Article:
Recent events in Orlando underscore an important marketing truth: consumer safety and security are mission critical. A popular nightclub, Pulse, known as a safe place for the LGBT community, is put out of business at least temporarily by a terrorist act. Not far away at a Walt Disney World resort, the reputation of one of the greatest global brands is sullied by a tragic alligator attack on a small child.
The marketer has no greater responsibility than to ensure the safety of the consumer. So why do we not hear more about safety? The ugly truth is safety doesn’t sell.
Marketers don’t want to undercut a positive message about a product’s benefits with safety warnings. That might make you feel uncomfortable and even dissuade you from buying the brand. You might instead buy a competitive product that doesn’t flag safety issues quite as much.
Risk management committees typically focus on financial controls, not on risks to consumers and brand reputations. That’s not good enough.
Even marketers who pay special attention to safety are reluctant to tout their superiority. You never see comparison advertising from an airline highlighting a superior flight safety record. Such behavior would not sit well at the annual industry association meeting and your holier-than-thou superiority claim might tempt fate and attract a terrorist attack. If anything, safety is downplayed as pre-flight instructions to airline passengers are now routinely presented in a comedy format. Safety is viewed as a “must have” but not a differentiator.
For more on safety, watch this Fortune video:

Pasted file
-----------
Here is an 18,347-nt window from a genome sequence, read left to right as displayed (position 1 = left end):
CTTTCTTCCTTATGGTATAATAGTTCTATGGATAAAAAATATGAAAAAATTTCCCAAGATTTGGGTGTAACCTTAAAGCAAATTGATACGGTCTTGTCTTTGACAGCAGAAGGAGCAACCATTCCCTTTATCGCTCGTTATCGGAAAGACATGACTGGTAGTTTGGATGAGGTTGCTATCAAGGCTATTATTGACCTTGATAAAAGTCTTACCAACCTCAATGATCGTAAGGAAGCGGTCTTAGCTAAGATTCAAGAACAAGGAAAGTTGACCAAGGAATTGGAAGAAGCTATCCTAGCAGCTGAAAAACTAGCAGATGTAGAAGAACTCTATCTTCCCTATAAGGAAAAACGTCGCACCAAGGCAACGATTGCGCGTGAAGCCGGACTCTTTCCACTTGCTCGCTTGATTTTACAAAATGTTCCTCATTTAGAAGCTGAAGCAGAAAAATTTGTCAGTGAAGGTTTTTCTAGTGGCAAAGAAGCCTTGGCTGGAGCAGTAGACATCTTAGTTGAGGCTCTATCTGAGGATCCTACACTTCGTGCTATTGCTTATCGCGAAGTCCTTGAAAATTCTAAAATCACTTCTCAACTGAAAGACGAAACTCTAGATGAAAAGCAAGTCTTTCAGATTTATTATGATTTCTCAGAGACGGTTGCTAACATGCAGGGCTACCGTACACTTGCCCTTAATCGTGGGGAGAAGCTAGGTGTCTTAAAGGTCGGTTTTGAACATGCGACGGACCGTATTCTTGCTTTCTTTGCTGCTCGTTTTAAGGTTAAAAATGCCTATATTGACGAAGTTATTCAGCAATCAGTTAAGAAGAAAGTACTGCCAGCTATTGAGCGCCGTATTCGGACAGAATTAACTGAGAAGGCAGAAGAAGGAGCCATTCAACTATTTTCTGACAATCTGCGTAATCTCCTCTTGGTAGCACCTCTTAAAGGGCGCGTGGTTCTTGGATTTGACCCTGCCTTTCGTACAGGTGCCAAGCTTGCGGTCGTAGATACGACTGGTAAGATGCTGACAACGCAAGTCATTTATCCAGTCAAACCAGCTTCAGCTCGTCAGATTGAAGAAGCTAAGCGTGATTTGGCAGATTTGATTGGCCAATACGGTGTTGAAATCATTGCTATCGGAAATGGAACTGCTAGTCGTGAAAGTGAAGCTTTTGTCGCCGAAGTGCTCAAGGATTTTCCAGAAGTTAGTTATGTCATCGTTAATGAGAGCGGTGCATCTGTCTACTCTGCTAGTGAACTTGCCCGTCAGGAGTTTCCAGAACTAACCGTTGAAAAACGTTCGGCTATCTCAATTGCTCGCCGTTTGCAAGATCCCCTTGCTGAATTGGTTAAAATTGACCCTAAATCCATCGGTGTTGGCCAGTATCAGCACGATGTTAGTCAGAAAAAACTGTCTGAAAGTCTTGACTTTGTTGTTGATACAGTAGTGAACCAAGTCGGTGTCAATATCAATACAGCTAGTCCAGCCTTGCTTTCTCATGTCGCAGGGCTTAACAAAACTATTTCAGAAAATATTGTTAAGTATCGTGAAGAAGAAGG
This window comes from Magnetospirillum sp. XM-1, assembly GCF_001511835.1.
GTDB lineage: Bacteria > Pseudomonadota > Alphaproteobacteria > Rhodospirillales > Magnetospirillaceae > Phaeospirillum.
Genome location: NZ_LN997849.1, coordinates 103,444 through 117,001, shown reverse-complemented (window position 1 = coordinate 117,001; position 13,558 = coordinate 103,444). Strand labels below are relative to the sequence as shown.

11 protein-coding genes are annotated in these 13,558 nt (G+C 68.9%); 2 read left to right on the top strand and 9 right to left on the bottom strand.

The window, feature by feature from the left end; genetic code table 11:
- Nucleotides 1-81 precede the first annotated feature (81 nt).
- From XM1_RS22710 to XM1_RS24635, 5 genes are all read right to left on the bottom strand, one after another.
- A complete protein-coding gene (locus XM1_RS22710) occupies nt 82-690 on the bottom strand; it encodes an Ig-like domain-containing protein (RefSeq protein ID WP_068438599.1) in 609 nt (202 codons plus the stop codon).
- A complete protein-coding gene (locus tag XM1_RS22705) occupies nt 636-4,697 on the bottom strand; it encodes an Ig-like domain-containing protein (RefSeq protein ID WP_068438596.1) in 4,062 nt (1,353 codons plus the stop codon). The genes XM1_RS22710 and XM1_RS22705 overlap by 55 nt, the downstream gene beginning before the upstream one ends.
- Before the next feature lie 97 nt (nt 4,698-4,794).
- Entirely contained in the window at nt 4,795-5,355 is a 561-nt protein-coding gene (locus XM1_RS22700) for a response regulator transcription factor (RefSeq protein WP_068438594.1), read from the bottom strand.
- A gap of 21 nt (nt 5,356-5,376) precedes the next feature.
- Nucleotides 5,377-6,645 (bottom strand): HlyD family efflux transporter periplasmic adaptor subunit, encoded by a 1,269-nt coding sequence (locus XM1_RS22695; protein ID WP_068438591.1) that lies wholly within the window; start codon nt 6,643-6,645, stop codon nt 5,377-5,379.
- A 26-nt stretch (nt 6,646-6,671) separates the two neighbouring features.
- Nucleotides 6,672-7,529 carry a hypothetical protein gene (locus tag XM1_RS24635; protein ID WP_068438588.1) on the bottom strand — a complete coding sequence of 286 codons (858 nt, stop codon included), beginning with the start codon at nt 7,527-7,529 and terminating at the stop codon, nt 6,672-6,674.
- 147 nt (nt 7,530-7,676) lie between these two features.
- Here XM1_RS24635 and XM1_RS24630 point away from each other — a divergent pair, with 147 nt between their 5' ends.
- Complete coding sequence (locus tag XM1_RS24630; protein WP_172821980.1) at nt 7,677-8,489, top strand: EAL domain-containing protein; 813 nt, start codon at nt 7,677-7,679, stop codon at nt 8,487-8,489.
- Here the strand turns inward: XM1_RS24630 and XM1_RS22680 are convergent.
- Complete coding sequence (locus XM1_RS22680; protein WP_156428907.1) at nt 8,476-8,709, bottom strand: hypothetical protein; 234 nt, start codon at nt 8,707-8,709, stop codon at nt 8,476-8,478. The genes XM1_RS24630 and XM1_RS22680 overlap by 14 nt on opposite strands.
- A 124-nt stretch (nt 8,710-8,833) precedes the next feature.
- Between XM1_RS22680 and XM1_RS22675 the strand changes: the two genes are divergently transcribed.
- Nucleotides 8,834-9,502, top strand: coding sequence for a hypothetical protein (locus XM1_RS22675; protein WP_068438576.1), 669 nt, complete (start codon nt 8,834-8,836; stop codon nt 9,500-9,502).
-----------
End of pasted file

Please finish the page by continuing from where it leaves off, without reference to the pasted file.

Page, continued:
Volvo is one of a few brands that have relentlessly emphasized safety in its marketing, being early into seat belts, side air bags and other features that appealed especially to middle class families carrying the precious cargo of young children. Volvo’s latest goal is that no one should die in a Volvo car after 2020.
Most firms just quietly test their products and services, receiving the blessing of Underwriters Laboratories, the Consumer Product Safety Commission, or the local fire department. Government regulations backed up by regular inspections can help. Third party testing companies can insure that industry standards are met.
Security and safety now paramount on consumers’ minds
But most companies do not innovate around safety or push for tougher safety standards; they merely comply with existing requirements. Because extra safety pushes prices up and can’t be marketed, there’s no point in investing in it until a tragedy requires you to do so.
A string of bad incidents can change that. A pyrotechnic display gone wrong in a Rhode Island night club, the Paris discotheque attacks, now followed by the Orlando disaster all prove that lightning can strike twice. The message is getting around that night clubs are crowded, loud, dark and dangerous places where security and safety are often shortchanged. Consumers need to beware, owners need to (be forced to) take more care.
The Disney (DIS) brand is robust enough to survive its alligator nightmare. But the brand identified with family friendly fun and entertainment in the Magic Kingdom has taken a tragic knock to its credibility. No doubt consumers will ask more questions, at least in the short-term, and Disney will order a top-to-bottom safety review across all its properties worldwide.
Most boards of directors are keenly interested in the latest sustainability or corporate responsibility report. They do not routinely ask for or receive a product safety review. Risk management committees typically focus on financial controls, not on risks to consumers and brand reputations. That’s not good enough.
The range of safety risks has expanded and consumers everywhere are trying new products and experiences they aren’t familiar with. Marketers must do more to educate consumers about safe behaviors and not worry so much about putting them off. Consumers will appreciate their honesty.
This article was originally published on HBS Working Knowledge.
John A. Quelch is Charles Edward Wilson Professor of Business Administration at Harvard Business School.